MAZDA has updated its bestselling 3 small car for model year 2017, offering newly-standardised driver-assist safety; a lightly remodelled nose; updated interior; improved driveability; reduced noise; and – in the top SP25 Astina version – a $1500 price cut.
On sale from August 1, it follows Volkswagen Group Australia’s lead with the revamped Skoda Octavia range back in June by including Autonomous Emergency Braking – known as Smart City Brake Support in Mazda-speak – in every model. Previously this was part of a $1500 safety pack, which has now been deleted.
The base Neo will remain at $20,490 plus on-road costs despite the spec boost, which also includes a fresh handling and stability enhancing technology known as G-force Vectoring Control.
However, to accommodate the extra features, the popular Maxx (from $22,890), Touring ($25,290), and SP25 ($25,690) variants’ prices have all risen by $500 apiece and the SP25 GT now costs $200 more at $29,990. The slow-selling XD turbo-diesel has been discontinued, while a CD player will no longer be offered.
Additionally, from Maxx upwards, AEB-reverse (for when driving backwards obviously), blind-spot monitoring, and Rear Cross Traffic Alert are now part of the deal, the SP25 GT scores Driver Attention Alert (when drowsiness is detected) and Mazda-first Traffic Sign Recognition, while the SP25 Astina range-topper from $33,490 ushers in Lane-Keep Assist and Adaptive LEDs.
Rounding out the changes, revised steering, shock absorber, anti-roll bar, and rear suspension components lift handling and ride qualities, while significantly more sound deadening aim to eliminate known noise paths.
The blink-and-you’ll-miss-it visual makeover sees revised headlights, a reshaped grille, more horizontal-looking bumpers, and a repositioned front numberplate holder. All are meant to provide a more upmarket appearance – important considerations when one of your main competitors is Germany’s Volkswagen Golf.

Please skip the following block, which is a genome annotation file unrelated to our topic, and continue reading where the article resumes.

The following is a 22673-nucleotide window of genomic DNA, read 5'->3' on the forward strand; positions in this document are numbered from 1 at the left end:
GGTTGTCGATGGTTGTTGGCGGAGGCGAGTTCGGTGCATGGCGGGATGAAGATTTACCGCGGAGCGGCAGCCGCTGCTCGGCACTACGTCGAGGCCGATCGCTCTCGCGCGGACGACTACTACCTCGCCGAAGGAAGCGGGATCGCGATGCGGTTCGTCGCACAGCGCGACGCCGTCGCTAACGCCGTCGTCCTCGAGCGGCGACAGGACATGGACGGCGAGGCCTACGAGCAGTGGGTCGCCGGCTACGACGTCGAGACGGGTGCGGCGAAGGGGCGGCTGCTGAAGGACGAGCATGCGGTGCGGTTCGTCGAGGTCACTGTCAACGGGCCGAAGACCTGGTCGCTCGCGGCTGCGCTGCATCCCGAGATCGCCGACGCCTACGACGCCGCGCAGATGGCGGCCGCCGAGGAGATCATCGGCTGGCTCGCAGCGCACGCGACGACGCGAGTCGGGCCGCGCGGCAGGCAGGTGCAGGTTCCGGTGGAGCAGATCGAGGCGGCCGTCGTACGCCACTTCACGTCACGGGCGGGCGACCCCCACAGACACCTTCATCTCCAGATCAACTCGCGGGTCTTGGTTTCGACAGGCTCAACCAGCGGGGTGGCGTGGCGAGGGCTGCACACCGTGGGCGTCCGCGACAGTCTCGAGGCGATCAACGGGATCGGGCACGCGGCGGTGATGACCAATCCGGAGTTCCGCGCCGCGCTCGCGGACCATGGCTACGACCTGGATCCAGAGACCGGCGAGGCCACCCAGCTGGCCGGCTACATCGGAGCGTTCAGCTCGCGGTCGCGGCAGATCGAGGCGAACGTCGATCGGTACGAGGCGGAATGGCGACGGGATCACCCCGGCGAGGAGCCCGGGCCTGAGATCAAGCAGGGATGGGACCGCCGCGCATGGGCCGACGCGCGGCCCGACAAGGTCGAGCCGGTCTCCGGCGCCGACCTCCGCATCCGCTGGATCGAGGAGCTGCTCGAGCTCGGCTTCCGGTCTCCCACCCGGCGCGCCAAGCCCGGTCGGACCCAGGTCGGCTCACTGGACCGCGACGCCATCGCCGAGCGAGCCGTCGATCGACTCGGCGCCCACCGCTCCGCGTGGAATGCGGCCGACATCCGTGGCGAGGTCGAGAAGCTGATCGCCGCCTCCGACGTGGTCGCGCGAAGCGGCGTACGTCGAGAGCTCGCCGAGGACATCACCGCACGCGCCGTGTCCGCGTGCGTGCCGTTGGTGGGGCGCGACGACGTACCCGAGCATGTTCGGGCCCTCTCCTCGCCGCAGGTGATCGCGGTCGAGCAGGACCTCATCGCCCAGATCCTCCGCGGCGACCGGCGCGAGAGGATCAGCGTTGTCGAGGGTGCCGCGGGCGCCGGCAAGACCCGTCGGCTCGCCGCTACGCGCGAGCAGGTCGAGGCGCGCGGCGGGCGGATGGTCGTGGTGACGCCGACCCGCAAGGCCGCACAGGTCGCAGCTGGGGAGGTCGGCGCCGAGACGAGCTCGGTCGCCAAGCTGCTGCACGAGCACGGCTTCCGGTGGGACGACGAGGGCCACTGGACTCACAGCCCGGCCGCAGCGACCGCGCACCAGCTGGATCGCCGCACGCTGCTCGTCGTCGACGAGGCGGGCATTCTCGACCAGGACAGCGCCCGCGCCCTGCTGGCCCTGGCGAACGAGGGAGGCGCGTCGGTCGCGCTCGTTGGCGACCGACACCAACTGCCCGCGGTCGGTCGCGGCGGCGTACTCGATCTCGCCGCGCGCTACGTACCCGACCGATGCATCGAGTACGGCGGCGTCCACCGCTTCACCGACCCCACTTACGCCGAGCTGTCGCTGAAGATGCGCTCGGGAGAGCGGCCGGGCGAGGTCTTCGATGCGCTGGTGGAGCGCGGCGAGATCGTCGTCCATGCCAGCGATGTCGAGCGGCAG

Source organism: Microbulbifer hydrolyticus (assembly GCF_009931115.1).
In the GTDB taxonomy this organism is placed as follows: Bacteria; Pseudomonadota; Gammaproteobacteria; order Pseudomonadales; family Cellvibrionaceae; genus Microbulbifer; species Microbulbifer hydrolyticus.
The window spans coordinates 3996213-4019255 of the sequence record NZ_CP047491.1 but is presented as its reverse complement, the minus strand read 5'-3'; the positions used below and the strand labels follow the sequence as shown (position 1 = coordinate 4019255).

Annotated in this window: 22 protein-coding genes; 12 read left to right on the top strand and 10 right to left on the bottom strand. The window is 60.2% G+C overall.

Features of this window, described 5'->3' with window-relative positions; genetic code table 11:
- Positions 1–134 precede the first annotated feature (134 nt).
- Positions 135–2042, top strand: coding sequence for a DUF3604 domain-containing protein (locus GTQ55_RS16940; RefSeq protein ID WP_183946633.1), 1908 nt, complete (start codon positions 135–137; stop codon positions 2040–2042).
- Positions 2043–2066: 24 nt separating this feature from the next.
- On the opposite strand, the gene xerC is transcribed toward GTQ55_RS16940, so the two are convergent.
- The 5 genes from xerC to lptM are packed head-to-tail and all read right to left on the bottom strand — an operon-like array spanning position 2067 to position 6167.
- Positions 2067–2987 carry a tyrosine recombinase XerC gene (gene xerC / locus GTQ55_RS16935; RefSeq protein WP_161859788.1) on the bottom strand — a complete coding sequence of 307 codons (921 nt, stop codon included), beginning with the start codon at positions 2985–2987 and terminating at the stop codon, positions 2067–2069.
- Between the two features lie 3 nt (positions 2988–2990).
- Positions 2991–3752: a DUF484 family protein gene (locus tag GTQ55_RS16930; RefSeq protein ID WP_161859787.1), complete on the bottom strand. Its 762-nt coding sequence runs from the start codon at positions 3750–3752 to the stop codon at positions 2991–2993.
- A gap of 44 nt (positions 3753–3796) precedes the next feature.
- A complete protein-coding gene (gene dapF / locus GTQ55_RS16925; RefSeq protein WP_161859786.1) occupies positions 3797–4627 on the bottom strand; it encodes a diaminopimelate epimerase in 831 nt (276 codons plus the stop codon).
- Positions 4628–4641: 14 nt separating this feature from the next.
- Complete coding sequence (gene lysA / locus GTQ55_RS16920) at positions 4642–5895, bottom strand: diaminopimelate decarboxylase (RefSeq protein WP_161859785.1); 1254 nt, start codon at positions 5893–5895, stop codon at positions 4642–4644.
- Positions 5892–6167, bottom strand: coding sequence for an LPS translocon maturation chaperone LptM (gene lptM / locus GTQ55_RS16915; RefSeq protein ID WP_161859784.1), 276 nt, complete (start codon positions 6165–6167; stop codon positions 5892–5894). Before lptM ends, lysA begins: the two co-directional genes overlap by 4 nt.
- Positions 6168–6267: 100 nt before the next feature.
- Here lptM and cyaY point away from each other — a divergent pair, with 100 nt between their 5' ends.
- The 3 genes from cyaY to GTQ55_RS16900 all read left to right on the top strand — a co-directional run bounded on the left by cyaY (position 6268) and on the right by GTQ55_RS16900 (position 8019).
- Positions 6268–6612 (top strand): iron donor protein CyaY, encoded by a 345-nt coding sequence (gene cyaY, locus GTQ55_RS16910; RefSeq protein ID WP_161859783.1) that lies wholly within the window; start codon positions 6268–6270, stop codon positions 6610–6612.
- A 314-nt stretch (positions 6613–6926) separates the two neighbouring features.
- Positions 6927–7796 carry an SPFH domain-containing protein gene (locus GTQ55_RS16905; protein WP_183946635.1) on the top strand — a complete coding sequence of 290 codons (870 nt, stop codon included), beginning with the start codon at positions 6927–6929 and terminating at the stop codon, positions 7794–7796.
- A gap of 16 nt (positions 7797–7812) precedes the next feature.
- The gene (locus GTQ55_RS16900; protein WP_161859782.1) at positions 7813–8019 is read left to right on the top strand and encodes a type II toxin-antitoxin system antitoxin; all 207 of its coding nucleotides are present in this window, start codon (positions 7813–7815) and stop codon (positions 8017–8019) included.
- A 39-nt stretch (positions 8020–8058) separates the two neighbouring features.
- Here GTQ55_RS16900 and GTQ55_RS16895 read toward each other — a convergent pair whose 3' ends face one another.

Inside, the changes are more obvious – with larger door pockets; the inclusion of an electronic parking brake instead of a good old levered handbrake (from the Touring upwards); cleaner and better matching instrumentation markings with more comprehensive information in the improved head-up display unit; a redesigned and more user-friendly steering wheel nicked from the CX-9 seven-seater SUV; and repositioned USB charger ports from the centre console to – you’ve guessed it – where the CD player used to be.
Note: due to the smaller multimedia head unit it receives rather than the MZD touchscreen, there is still no integrated rear camera for Neo. However, for $650, a dealer-fit rear-vision mirror-mounted item can be fitted.
On the driveability front, the G-force Vectoring Control system uses the engine to enhance chassis performance by adjusting torque delivery in response to steering inputs, for more stable and relaxed driving.
Engine response, meanwhile, improves in the continuing six-speed torque-converter auto models (that account for 80 percent of volume) with a new Sport mode that adapts the change-up points according to the operator’s style and inputs.
A revised electric steering tune promises more linear and natural responses; new ‘dynamic’ dampers with different oil and stronger structures are fitted, along with softer anti-roll bar mount bushings to reduce ride harshness, backed up by a new rear suspension crossmember and an additional trailing link that increases the lateral grip of the tyres.
Finally, the Astina GT’s adaptive cruise control now works up to 160km/h – the upshot of a request from Europe for broader functionality.
Mazda expects to shift around 3200 3s per month, with the Maxx taking the lion’s share with 40 percent over next 12 month, followed by the Neo (20 percent) and Touring (10 percent); 70 percent will be powered by the unchanged 114kW/200Nm 2.0-litre engine, the other 30 percent will be the 138kW/250Nm 2.5-litre unit in the sportier SP25, while the auto should snare about four out of five buyers. Both powertrains are tuned to run on standard 91 RON unleaded.
On sale since February 2014, the third-generation BM-series hatch and sedan have actually proven to be the most popular, averaging 19.2 percent compared to 18.8 percent for the 2008 BL and 17.7 percent for the original BK from 2004.
More importantly, this series 3 has the richest (and therefore more profitable) model mix ever, with the entry variant accounting for less than 20 percent of total sales – a rarity for such a mainstream model in this segment. Mazda says it reflects the predominantly private (rather than fleet) buyer demographic.
Lastly, three new colours have been added.
2016 Mazda 3 Series II prices
Neo auto $22,490
Maxx auto $24,890
Touring auto $27,290
SP25 auto $27,690
SP25 GT $29,990
SP25 GT auto $31,990
SP25 Astina $33,490
SP25 Astina auto $35,490
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